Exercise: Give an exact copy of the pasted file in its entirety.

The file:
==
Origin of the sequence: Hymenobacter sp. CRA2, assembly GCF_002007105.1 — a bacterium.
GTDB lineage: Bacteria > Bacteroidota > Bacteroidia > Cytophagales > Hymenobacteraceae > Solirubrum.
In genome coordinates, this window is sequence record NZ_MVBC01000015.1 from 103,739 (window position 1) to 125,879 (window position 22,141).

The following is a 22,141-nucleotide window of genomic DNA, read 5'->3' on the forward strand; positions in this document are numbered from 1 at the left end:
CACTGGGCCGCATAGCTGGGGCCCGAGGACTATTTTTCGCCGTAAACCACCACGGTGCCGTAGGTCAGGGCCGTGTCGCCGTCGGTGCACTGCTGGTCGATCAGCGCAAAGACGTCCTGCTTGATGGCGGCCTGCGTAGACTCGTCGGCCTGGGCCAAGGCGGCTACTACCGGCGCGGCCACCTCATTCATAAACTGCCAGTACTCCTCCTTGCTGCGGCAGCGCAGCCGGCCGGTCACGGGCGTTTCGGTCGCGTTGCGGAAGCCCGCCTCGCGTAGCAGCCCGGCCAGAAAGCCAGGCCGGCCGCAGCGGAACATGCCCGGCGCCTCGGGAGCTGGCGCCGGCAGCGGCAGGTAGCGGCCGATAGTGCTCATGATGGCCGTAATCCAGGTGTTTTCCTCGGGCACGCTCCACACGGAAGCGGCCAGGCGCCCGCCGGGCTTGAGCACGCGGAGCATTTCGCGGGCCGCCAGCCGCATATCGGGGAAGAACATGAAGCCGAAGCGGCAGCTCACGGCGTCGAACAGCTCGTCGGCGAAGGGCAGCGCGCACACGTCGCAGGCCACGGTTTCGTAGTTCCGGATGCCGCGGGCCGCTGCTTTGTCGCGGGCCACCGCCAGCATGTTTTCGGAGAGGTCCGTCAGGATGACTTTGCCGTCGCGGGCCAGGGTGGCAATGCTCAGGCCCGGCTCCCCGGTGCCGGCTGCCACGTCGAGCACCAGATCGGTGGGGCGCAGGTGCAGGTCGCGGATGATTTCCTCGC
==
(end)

Origin of the sequence: Hymenobacter sp. CRA2, assembly GCF_002007105.1 — a bacterium.
GTDB lineage: Bacteria > Bacteroidota > Bacteroidia > Cytophagales > Hymenobacteraceae > Solirubrum.
In genome coordinates, this window is sequence record NZ_MVBC01000015.1 from 103,739 (window position 1) to 125,879 (window position 22,141).

The following is a 22,141-nucleotide window of genomic DNA, read 5'->3' on the forward strand; positions in this document are numbered from 1 at the left end:
CACTGGGCCGCATAGCTGGGGCCCGAGGACTATTTTTCGCCGTAAACCACCACGGTGCCGTAGGTCAGGGCCGTGTCGCCGTCGGTGCACTGCTGGTCGATCAGCGCAAAGACGTCCTGCTTGATGGCGGCCTGCGTAGACTCGTCGGCCTGGGCCAAGGCGGCTACTACCGGCGCGGCCACCTCATTCATAAACTGCCAGTACTCCTCCTTGCTGCGGCAGCGCAGCCGGCCGGTCACGGGCGTTTCGGTCGCGTTGCGGAAGCCCGCCTCGCGTAGCAGCCCGGCCAGAAAGCCAGGCCGGCCGCAGCGGAACATGCCCGGCGCCTCGGGAGCTGGCGCCGGCAGCGGCAGGTAGCGGCCGATAGTGCTCATGATGGCCGTAATCCAGGTGTTTTCCTCGGGCACGCTCCACACGGAAGCGGCCAGGCGCCCGCCGGGCTTGAGCACGCGGAGCATTTCGCGGGCCGCCAGCCGCATATCGGGGAAGAACATGAAGCCGAAGCGGCAGCTCACGGCGTCGAACAGCTCGTCGGCGAAGGGCAGCGCGCACACGTCGCAGGCCACGGTTTCGTAGTTCCGGATGCCGCGGGCCGCTGCTTTGTCGCGGGCCACCGCCAGCATGTTTTCGGAGAGGTCCGTCAGGATGACTTTGCCGTCGCGGGCCAGGGTGGCAATGCTCAGGCCCGGCTCCCCGGTGCCGGCTGCCACGTCGAGCACCAGATCGGTGGGGCGCAGGTGCAGGTCGCGGATGATTTCCTCGC